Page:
On May 1, 1886 a general strike was called in Chicago with the “utopian” demand for 8-hour workday: “Eight-hour day with no cut in pay.” Strikers briefly reached 65,000 in number and the authorities went nuts. Police thugs, in collaboration with gangsters of the Pinkerton detective agency, attacked the peaceful protest, shooting and injuring more than 200 people some of whom later died from their wounds. A few days later a demonstration against police violence was held on Chicago’s Haymarket square. The big demonstration was almost over and a worker’s meeting was held among the strikers when they were attacked by almost 200 policemen carrying Winchester repeater rifles. Then someone, unknown to this day, threw the first dynamite bomb ever used in peacetime history of the United States. Violent clashes erupted and eventually, seven policemen died of whom only one directly accountable to the bomb, the other supposedly killed in the panic by their own men. The bomber was never caught, but in contrast, a wave of police terror and repressions reigned across the country, union organizers were interrogated and eight anarchists were convicted only due to their political views – August Spies, Adolf Fischer, Albert Parsons, George Engel, Louis Lingg, Samuel Fielden, Oscar Neebe and Michael Schwab. No evidence was ever presented that anyone of them has anything to do with the attack, most of them were not even present on the meeting when the bomb was thrown. Although Neebe was sentenced to 15 years in prison, the others received death sentences. Louis Lingg committed suicide in his cell. The Government mitigated the sentences of Schwab and Field to a life in prison. Spies, Fischer, Parsons and Engel were hanged on November 11, 1887, known as “Black Friday.” 7 years later the Haymarket anarchists’ innocence was publicly declared and later on May 1 was set aside as International Labor Day in memory of Haymarket martyrs and the injustice of the Haymarket Affair.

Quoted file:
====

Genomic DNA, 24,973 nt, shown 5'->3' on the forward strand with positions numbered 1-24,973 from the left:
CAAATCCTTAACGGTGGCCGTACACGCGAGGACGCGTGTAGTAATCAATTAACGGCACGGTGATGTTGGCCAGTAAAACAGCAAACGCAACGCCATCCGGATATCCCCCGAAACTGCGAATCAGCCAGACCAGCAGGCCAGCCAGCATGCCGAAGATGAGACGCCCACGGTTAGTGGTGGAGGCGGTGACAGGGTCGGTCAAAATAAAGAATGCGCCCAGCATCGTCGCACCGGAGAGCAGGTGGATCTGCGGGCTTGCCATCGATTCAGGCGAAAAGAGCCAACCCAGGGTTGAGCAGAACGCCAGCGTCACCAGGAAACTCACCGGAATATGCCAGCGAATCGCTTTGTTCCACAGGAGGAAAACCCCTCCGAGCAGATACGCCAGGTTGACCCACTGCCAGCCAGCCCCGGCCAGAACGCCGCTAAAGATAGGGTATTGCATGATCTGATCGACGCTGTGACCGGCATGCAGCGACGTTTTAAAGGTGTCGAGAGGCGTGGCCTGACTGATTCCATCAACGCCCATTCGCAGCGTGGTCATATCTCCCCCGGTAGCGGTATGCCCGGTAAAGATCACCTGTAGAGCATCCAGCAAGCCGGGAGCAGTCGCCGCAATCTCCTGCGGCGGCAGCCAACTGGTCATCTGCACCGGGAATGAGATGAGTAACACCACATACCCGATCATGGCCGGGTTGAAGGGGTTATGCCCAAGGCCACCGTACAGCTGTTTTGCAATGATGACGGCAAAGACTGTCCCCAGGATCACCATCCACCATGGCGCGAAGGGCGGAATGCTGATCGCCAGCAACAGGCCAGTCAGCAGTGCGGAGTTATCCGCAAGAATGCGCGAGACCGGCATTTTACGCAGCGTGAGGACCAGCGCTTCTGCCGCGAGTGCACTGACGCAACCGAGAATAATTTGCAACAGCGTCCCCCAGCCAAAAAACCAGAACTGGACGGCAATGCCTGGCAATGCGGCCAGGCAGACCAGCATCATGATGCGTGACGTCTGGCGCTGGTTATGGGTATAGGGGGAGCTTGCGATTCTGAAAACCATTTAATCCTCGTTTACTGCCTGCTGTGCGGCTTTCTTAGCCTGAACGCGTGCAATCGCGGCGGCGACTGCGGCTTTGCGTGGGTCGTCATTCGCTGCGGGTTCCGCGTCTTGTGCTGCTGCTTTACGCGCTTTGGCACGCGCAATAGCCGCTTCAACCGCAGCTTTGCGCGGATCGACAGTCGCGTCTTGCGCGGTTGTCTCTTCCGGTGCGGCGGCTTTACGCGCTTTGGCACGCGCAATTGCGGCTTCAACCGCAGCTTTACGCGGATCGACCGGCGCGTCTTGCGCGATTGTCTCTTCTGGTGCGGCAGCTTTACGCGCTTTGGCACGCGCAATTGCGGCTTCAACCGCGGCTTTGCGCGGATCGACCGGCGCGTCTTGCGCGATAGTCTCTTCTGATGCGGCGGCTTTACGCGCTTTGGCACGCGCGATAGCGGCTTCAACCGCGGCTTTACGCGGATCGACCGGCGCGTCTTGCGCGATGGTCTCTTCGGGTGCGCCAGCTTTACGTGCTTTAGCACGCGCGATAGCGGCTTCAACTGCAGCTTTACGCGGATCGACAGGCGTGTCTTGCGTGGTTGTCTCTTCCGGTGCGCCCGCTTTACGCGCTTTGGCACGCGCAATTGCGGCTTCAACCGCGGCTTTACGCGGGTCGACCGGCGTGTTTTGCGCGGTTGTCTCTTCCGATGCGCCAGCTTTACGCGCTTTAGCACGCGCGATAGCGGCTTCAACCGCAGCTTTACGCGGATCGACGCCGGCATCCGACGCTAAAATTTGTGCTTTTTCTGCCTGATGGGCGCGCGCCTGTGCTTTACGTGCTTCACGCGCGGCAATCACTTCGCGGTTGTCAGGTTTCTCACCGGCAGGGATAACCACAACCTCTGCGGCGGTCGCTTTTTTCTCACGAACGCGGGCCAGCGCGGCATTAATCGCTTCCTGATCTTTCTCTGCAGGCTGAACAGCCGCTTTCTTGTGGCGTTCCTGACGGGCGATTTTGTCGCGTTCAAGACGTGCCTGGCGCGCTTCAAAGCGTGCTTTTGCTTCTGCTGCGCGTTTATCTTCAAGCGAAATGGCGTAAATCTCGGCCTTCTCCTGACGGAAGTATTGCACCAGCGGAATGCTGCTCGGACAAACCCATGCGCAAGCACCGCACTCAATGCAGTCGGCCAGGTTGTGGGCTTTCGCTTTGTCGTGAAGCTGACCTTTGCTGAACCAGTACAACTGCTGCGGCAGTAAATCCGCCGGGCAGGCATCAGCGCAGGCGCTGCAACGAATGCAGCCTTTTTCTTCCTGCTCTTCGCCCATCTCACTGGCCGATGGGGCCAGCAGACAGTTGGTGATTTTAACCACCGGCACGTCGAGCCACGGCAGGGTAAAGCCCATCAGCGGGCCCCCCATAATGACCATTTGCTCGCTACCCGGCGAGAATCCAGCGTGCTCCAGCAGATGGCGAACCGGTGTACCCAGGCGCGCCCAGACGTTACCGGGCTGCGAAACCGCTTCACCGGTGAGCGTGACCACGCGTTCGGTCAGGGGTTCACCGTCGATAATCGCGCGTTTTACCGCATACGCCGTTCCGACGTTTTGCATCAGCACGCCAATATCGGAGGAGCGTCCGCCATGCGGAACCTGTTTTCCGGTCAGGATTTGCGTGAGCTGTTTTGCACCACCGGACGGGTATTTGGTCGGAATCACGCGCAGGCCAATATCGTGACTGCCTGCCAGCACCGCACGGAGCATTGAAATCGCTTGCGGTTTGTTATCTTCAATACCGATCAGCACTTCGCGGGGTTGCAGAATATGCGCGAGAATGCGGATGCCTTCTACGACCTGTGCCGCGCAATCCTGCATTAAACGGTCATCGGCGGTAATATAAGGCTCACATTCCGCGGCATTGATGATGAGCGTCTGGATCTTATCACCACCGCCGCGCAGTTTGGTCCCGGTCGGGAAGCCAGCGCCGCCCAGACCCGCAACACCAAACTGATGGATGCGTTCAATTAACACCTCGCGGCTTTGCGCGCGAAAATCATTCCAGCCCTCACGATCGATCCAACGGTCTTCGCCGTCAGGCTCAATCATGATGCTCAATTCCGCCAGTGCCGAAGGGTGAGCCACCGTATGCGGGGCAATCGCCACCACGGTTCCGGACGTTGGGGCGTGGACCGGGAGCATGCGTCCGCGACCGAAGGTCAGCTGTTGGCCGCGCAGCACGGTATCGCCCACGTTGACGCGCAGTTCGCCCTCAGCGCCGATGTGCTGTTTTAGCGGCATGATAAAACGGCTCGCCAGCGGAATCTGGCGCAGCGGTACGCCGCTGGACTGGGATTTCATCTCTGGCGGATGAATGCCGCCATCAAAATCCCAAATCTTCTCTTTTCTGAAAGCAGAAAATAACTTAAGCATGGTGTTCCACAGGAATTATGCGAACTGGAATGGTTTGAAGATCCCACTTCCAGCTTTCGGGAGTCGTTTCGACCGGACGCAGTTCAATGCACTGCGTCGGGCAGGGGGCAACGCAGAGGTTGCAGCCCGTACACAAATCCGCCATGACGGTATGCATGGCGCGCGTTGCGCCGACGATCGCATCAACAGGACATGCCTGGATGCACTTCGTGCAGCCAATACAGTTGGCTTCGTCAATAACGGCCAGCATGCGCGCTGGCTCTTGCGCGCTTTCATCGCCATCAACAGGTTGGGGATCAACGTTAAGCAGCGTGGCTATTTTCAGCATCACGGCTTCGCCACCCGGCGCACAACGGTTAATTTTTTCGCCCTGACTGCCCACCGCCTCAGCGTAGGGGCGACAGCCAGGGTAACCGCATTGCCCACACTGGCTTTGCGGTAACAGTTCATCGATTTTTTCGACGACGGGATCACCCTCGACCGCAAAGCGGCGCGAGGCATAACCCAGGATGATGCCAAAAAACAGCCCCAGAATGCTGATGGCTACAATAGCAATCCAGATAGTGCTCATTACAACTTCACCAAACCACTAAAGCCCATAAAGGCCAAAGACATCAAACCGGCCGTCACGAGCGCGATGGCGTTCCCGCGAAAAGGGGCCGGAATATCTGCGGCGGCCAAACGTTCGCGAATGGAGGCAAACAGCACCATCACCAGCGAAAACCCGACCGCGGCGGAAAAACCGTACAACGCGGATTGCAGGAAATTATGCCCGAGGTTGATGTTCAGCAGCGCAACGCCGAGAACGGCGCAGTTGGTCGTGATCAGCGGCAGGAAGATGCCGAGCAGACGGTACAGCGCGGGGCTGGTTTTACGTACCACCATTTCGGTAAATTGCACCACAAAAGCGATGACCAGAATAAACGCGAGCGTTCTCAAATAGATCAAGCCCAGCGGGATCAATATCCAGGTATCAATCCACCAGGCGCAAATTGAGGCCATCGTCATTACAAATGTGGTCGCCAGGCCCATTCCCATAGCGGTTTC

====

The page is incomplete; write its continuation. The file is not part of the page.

In Eastern Europe the Labor Day is widely recognized as nothing more than a nostalgic holiday from the Cold War past. After all, the Bolsheviks were the first state bureaucrats to stamp the seal on May Day. Lenin was the first to declare it as an official holiday in 1918, Stalin was the one to extend it until May 2 in 1928, and Hitler declared it as an official labor day of Germany in 1933 and, typically to the NSDAP’s cynicism, prohibited all trade unions on the following day. Everything is right – all totalitarian scum share a common history and remain unsurpassed in the top-rankings of mass murders and repressions, though ambitiously followed by the new PATRIOTs of the New World Order who frantically keep up the pace and tirelessly fight terrorists around the world.
Hopefully, the antiauthoritarian tradition of May Day as a day of labor solidarity and resistance to inequality, austerity, state repressions and all thugs, bosses and bureaucrats is still alive today. From the wobblies of the IWW (International Workers of the World) to those on the European continent whose memories and historical knowledge go further than 1944, 1933 or 1918. That’s why I was so intrigued when May Day 2015 marked the release date of a split Tape/CD shared equally between the riot folk singer/songwriter Ryan Harvey from the US and a young comrade from Skopje, Macedonia, called Marko Krstevski aka Marko Greyhound.
Ryan Harvey, the unplugged storyteller of global uprisings, protests and radical history is extensively releasing records and touring since 2011.